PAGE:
It is excellent for fishing and on the rocks you can find many different sea foods to eat.
The beach, just like much of the Gower is often often un crowded even during peak season so I would reccommend it over Cornwall any day. It is also easier to get to than Cornwall as it is serviced by a major motorway.
Pitton cross is a really peaceful campsite that overlooks the beach. It doesn't have a great deal of facilities and is more of of a back to basics campsite but for the view alone and the seclusion it is well worth a visit.
The nearest pub is Worms Head hotel. This has some nice traditional pub food and some good local ales on tap.
On the site we got a tipi from tipi rent, it was the envy of the whole site and provided a very relaxing/romantic atmosphere for my wife and I.
Would reccommend the whole experience and would return again this summer.
The campsite is Pitton cross (15 miles or so from Swansea.)
Pitton Cross Caravan & Camping,
Rhossili, Gower, Swansea, SA3 1PH
Tel : 01792 390 593
I believe the nearest station is Gowerton
The place I got my tipi was www.tipirent.com
Google map: tinyurl.com/yzdj2k4
This pub/restaurant is a real find - some of the best food I've had outside of Michelin starred restaurants. It's not cheap, but the quality of cooking (all the food is homemade) and the environment justify the price tag (outrageous interior design!)
Walking around the city of Bath is a pleasure for the sight. The only World Heritage city in the UK, the architecture and the beautiful surroundings are one of a kind. And if architecture is what you're craving, don't miss the Royal Crescent or (more importantly) the Abbey. Lose yourself in the awe of its Perpendicular Gothic style and bathe in the colored light of the impressive stained-glass windows. If you're lucky, you can attend the choir's rehearsal. Heavenly music for a heavenly place (and I'm agnostic).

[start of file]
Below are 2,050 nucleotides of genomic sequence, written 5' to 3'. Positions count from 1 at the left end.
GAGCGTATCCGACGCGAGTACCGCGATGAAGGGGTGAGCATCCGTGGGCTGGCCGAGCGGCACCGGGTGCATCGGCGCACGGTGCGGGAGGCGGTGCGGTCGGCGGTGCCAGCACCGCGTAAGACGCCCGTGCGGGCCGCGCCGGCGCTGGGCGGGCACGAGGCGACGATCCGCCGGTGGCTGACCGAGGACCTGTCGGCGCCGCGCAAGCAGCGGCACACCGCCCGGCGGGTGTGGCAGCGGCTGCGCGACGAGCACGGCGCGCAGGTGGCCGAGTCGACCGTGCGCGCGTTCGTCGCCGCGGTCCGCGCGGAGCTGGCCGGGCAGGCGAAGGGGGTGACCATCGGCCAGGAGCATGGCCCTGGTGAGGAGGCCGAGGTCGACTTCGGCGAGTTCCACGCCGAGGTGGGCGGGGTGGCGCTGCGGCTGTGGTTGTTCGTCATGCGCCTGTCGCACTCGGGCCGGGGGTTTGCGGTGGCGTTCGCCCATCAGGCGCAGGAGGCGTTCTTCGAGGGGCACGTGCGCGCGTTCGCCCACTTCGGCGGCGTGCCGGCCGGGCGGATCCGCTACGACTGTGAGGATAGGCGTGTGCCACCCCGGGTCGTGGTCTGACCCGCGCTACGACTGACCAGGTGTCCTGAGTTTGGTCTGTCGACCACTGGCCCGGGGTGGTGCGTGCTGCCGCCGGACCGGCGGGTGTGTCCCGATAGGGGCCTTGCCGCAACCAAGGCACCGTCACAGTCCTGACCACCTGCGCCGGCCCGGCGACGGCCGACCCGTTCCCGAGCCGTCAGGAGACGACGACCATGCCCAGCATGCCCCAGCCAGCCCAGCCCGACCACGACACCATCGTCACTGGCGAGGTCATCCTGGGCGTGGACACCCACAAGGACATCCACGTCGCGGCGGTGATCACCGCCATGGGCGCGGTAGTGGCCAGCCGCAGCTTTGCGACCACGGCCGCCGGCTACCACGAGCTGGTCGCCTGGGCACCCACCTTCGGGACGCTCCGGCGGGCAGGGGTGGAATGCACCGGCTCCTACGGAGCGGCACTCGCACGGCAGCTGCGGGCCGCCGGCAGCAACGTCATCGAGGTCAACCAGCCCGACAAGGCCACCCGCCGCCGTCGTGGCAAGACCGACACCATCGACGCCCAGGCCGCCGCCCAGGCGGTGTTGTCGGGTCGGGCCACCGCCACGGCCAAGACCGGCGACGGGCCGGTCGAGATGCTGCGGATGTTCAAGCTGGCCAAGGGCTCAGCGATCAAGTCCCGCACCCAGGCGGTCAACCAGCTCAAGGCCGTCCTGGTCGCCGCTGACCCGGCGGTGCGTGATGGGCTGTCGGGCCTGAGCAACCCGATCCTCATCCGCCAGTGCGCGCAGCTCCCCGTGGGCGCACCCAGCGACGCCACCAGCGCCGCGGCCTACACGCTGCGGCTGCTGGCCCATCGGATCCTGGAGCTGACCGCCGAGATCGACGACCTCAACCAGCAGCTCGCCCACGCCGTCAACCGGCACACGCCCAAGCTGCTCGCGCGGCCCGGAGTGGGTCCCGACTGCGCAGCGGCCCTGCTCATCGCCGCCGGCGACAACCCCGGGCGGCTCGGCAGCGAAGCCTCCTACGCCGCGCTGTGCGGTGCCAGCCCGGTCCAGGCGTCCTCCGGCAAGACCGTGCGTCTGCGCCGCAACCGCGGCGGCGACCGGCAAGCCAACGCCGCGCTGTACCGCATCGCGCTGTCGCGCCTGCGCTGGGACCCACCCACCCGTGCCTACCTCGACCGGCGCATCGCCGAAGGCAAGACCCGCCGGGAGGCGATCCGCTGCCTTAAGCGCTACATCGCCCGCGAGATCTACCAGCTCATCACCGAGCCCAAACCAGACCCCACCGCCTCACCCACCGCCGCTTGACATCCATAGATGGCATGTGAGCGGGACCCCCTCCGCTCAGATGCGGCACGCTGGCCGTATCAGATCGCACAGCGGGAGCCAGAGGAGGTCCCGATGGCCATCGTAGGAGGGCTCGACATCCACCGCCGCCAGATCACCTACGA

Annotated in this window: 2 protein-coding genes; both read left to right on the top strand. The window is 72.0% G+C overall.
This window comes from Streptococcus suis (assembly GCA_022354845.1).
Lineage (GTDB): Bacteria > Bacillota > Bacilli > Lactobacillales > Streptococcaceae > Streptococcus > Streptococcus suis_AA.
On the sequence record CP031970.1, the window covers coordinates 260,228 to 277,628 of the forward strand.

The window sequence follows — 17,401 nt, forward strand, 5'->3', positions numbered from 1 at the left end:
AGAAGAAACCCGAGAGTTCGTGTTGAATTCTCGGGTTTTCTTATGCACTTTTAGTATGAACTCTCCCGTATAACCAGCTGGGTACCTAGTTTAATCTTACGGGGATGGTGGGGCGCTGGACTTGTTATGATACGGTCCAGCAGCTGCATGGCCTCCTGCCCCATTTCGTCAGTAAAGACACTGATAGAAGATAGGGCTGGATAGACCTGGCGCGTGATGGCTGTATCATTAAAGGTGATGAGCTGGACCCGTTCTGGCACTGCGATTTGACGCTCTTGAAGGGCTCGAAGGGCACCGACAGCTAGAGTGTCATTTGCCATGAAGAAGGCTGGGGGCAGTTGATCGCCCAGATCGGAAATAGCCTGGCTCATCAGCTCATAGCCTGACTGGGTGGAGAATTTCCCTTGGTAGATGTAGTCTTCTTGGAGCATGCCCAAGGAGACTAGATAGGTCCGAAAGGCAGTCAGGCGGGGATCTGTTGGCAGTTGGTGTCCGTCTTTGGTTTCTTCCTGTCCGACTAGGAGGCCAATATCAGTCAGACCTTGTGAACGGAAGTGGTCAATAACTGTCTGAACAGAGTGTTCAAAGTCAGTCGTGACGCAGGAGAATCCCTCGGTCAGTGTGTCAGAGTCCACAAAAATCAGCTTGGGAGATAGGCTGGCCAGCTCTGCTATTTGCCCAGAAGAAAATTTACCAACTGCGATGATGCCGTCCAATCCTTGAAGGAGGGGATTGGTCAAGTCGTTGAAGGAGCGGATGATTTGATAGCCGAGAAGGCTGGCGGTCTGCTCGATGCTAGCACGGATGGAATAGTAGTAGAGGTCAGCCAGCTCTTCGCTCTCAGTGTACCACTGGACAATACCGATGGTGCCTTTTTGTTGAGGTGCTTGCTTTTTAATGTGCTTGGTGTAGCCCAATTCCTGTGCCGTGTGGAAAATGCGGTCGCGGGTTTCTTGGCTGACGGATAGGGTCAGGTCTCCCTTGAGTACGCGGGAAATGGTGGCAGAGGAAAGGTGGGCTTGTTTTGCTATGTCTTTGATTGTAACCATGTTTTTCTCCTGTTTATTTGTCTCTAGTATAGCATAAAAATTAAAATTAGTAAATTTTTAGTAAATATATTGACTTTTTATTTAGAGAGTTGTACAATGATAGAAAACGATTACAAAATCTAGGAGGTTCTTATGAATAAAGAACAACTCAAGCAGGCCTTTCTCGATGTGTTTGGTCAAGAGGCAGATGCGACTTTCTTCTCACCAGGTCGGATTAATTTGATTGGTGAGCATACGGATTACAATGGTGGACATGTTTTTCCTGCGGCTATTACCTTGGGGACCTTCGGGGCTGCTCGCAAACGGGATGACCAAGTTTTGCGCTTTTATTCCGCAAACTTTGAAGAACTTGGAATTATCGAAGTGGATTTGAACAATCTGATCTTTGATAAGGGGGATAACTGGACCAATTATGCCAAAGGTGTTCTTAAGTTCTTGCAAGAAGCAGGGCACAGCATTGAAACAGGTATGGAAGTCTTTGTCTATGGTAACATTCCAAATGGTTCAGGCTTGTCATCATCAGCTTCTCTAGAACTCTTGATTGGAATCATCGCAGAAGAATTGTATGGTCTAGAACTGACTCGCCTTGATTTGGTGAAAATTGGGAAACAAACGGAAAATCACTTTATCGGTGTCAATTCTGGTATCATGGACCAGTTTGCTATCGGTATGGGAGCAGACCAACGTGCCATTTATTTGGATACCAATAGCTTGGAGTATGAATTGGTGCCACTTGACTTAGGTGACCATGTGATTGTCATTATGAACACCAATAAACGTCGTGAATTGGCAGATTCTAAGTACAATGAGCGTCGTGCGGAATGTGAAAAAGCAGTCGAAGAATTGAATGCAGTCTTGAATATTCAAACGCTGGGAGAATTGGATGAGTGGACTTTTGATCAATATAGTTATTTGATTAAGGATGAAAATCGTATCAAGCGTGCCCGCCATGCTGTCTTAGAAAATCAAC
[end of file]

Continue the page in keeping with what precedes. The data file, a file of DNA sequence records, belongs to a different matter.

Nearby you will find the Roman Baths. Worth a visit, one of the best museums I've ever seen. But if bathing is what you want, then go to the Spa. A bit too expensive for the amount of services you can get, but you'll gain access to the impressive rooftop pool. Be sure to go at night and enjoy the breathtaking views of Bath, the illuminated Abbey, the moon shining upon you and the cold rain falling on your head while your body stays comfortably warm in the water.
If you're up for it, you can catch a bus to Stonehenge near the Abbey and Puteney Bridge (check that out as well). Now, as much as I'm fascinated by the history and the mistery behind this Neolithic monument, the visit there is not pleasant. The place is cold and chilly and the only thing to do is walk around the stones at a distance while listening to an audio-guide. What makes this visit particularly unenjoyable is the fact that such an important monument is placed right next to a couple of roads. The brochure promises that plans are being made to divert the road and solve the problem. I really hope they do, for the sake of future visitors. After grabbing a hot chocolate from the coffee shop, the bus takes you back to good ol' Bath in an hour. Enjoy the beautiful views of the countryside in the meantime.
Get lost in the streets of Bath, admire the century-old buildings around you and have a cup of tea inside St Michael's church while the organist is rehearsing. This lovely little city will leave an impression on you that time won't be able to fade.
Witley Court and Gardens is a Jacobean house that burnt down in 1937. What's left is the shell of the house and some amazing gardens that have only recently been restored. I decided to go as i was bored with my usual day out, shopping or going to the cinema, so a friend and I decided to inject a little culture in to our lives by visiting an English Heritage site. We decided on Witley Court as it was close to where we live and I had always wanted to visit as you can see it in the distance on the drive to Worcester.
So we travelled the ten odd miles down winding repetitive roads, up the driveway and parked right in front of the gift shop along with the other five or so cars.